South Africa clinched a clinical win over India in Cuttack on Monday, winning the Twenty20 series with a game still to spare. But an unruly crowd soured the experience as play had to be halted on more than one occasion. By ANTOINETTE MULLER.
If the first Twenty20 (T20) on Friday, in which South Africa chased down 200 in a thrilling encounter that went down to the last over, set the marker for this series, then Monday’s match failed in all aspects. Not only was the cricket average, but the crowd, too, were disappointing.
On a number of occasions, the aggrieved fans who had piled into the ground in Cuttack threw bottles onto the pitch. On two occasions, play had to be halted. At one stage, it looked like play might be called off completely, with South Africa clinching victory on the Duckworth-Lewis method. The match officials, though, had other plans. They cleared the unruly crowd and play resumed. South Africa clinched an easy six-wicket win, having been set a target of just 93. But there is no doubt that what should have been a jubilant victory had the wind taken out of it just a little bit due to the behaviour of the crowd.
It is curious that fans were even allowed to take bottles in the stadium. Usually in India, water is served in plastic packets and where bottles are available, the contents are is usually decanted into plastic cups. This kind of behaviour is likely to have serious consequences for Cuttack’s future hosting possibilities. Such incidents are not only irksome, but completely unnecessary. Still, the show must go on, and boy did it.
South Africa won the toss and elected to bowl first. The decision proved to be a fruitful one with India collapsing to 92 all out. Credit must go to Faf du Plessis who used his bowlers cunningly. He opened with Imran Tahir and allowed Kagiso Rabada to bowl four overs on the trot when he was quite clearly on fire. The captain coyly said afterwards that “it’s easy to be a captain when your bowlers are doing well”, but he deserves credit for thinking outside the South African box, which can quite often be quite conservative in cricketing terms.
South Africa’s fielding, too, deserves immense credit. They have had a few slip ups here and there over the last few months, but when the Proteas’ fielding is on point, it is something to behold.
Then there is Albie Morkel. A man who thought a few months ago that his international career was over earned himself a man-of-the-match performance on Monday. Domestically, Morkel has been a brilliant cricketer, but has always struggled to carry that form into international cricket. However, he showed that T20 is very much a cricket game for old men. Morkel is by no means ancient (he’s closing in on 35), but he’s far from a spring chicken. Still, experience and nearly 300 T20s must clearly count for something. His figures of 4-0-12-3 with the ball were the best on the night and he is surely bordering on a place for next year’s World T20 if he can repeat the performance domestically over the coming months.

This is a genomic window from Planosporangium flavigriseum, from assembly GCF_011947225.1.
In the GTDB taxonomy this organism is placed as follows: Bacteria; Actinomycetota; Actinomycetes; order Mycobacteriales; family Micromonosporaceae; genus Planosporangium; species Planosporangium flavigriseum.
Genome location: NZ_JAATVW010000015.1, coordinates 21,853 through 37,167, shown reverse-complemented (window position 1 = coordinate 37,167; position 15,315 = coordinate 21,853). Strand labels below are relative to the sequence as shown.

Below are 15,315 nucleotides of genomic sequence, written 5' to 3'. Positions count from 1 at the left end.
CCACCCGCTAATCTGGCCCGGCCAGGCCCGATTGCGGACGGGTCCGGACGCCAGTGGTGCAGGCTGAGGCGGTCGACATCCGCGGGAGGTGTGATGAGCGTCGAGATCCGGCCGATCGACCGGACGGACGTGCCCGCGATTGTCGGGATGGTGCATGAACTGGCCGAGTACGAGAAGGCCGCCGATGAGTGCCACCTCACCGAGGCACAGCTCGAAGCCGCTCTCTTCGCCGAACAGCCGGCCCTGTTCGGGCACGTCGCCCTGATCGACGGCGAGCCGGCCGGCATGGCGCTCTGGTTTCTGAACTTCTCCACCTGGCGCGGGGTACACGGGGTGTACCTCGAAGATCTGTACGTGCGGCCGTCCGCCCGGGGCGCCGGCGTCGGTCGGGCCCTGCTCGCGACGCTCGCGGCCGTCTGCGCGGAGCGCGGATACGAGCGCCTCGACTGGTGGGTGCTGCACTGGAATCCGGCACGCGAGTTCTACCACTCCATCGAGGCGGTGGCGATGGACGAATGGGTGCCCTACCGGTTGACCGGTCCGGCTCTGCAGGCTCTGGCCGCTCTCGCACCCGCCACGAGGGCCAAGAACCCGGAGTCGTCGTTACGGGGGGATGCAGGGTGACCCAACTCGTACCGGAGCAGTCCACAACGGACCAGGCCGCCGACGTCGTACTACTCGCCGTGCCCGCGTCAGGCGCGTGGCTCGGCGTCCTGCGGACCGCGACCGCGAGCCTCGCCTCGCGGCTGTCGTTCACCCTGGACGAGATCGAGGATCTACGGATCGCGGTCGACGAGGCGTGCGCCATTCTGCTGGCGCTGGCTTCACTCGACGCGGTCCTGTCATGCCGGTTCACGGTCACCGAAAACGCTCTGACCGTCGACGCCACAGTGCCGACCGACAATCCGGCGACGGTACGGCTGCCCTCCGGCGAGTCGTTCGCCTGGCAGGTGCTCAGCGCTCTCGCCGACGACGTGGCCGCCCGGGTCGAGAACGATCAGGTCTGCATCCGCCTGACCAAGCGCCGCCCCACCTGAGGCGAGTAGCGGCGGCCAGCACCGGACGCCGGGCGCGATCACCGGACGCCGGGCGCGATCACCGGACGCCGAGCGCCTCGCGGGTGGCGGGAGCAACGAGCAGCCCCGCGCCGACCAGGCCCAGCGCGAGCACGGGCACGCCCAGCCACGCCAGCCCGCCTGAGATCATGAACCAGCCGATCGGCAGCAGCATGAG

South Africa’s batsmen simply went through the motions, with JP Duminy once again playing the anchor role. The chase was simple and while there were a few stutters, South Africa avoided a potentially embarrassing disaster.
But these matches are mere appetisers for the looming Test series, by far one of the most important challenges South Africa have faced in recent years. Before that happens, though, there is a one-day series to get through first. And before that series, there is one more T20.
The third and final T20, which will be played on Thursday, now presents an opportunity for a few players. Eddie Leie could get another trial while Quinton de Kock could also be eased back into action. Leie had an impressive debut in Bangladesh and it would be disappointing for him to be nothing more than a passenger on this tour, especially considering South Africa’s domestic season kicks off on Friday. Getting some cricket under his belt would be a far better idea than carrying the drinks. For De Kock, the equation is not so simple. Opening with AB de Villiers is something South Africa have pondered for a long time and which has proved successful now that it has been tested.
The question will be what it means for De Kock if he regains his form. On his day, De Kock is a match-winner but if South Africa want to persist with De Villiers at the top of the order, he will have to slot in lower down, as he does in Tests. For the final T20, South Africa might opt to rest De Villiers head of the one-day international and Test series and hand De Kock his natural role, but for the future, this series might create more questions than answers. DM
Scorecard summary: South Africa won by six wickets
India 92 all out: Rohit Sharma 22 (24), Suresh Raina 22 (24); Albie Morkel 4-0-12-3, Imran Tahir 4-0-24-4
South Africa 96-4: AB de Villiers 19 (21), JP Duminy 30 (39); Ravi Ashwin 4-0-24-0, Axar Patel 3-0-17-1
Photo: India’s Virat Kohli dives to make the crease as he is run out by South Africa’s AB de Villiers during their second Twenty20 cricket match in Cuttack, India, October 5, 2015. REUTERS/Danish Siddiqui/